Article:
Limb Weakness and Vision Loss in a 30-Year-Old Man

Sumaira Nabi, MBBS; Shahzad Ahmed, MBBS; Muhammad Tariq, MBBS, FRCP

Disclosures

November 10, 2015

Discussion

The patient was given pulse therapy with methylprednisolone for 5 days; he was later switched to oral corticosteroids with azathioprine. Improvement in his motor power was negligible. His vision loss persisted. He was then referred to the physiotherapy and rehabilitation unit because he was confined to bed due to severe disability. Unfortunately, because this case occurred in Pakistan, neuromyelitis optica (NMO) antibody testing was not possible. Most serologic assays are not available in the resource-limited settings of the third-world countries.

NMO, also known as Devic syndrome or disease, is an idiopathic, inflammatory, demyelinating disease specific to the spinal cord and optic nerves resulting in acute attacks of severe myelitis and acute or subacute unilateral or bilateral optic neuritis.[1] The recovery may be complete or partial. These attacks commonly spare the brain in the early stages.[2] NMO was traditionally thought to be a monophasic illness but is now recognized as a discrete multiphasic or relapsing demyelinating disease.[3]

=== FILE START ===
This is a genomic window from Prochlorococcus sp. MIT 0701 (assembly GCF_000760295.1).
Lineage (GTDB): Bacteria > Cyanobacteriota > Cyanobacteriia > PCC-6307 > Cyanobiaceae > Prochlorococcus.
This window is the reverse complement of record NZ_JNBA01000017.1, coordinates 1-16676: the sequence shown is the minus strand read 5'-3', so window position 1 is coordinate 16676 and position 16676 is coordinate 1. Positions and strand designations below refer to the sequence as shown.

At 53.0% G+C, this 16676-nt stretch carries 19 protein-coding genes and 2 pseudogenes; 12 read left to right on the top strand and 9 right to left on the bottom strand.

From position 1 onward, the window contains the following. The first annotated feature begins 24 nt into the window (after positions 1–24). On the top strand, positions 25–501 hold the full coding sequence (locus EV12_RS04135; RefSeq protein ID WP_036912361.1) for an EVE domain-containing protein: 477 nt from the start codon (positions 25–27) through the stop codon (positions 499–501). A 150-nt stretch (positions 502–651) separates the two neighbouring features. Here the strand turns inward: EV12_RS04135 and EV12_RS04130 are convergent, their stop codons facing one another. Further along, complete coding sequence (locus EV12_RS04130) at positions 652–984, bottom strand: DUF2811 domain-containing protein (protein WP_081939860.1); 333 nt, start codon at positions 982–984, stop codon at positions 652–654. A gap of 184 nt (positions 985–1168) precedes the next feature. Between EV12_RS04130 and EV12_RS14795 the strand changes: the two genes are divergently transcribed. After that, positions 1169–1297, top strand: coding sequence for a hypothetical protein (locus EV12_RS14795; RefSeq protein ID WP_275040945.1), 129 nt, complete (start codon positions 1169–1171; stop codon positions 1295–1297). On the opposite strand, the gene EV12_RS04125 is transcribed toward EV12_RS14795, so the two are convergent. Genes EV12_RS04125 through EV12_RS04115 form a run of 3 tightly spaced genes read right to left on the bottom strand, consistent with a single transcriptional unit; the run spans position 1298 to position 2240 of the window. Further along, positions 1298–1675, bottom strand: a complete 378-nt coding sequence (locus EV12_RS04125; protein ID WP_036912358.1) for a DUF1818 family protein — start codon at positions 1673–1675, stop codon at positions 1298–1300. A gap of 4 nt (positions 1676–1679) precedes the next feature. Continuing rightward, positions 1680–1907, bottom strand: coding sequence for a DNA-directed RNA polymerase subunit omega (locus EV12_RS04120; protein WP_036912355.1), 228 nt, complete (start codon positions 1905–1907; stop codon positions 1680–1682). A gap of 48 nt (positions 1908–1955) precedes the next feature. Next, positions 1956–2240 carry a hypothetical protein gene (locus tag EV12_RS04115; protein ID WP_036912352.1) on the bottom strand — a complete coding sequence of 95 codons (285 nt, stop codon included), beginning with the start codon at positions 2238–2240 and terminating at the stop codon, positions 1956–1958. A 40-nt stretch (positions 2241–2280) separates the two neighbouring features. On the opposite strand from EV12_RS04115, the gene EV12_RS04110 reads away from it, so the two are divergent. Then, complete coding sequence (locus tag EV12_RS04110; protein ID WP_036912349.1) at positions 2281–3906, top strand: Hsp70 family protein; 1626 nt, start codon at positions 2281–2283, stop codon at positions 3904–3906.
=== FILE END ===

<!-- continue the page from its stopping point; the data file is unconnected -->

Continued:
The first account of an association between myelitis and an optic nerve disorder was reported by T.C. Allbutt in 1870.[4] Eugene Devic, a French physician, subsequently described a monophasic illness of bilateral optic neuritis and myelitis occurring in quick succession.[5] In 1894, his student Fernand Gault proposed it to be a distinct clinical entity: neuromyélite optique aiguë.[6] Neuromyelitis optica has a very strong female preponderance, with prevalence reportedly nine times higher in women than in men. Although the first episode of NMO can occur at any time from childhood to old age, the reported mean age of onset is almost 35 years.[7] Worldwide, NMO is more common in nonwhite populations, especially East Asians.

The etiology of NMO is the subject of much debate. In some cases, a specific cause has been identified[8,9]; in most cases of uncertain cause, whether it is a variant of multiple sclerosis or a distinct clinical syndrome is unclear. However, optic neuritis, myelitis, and inflammatory demyelination are features of both disorders.[3,5]

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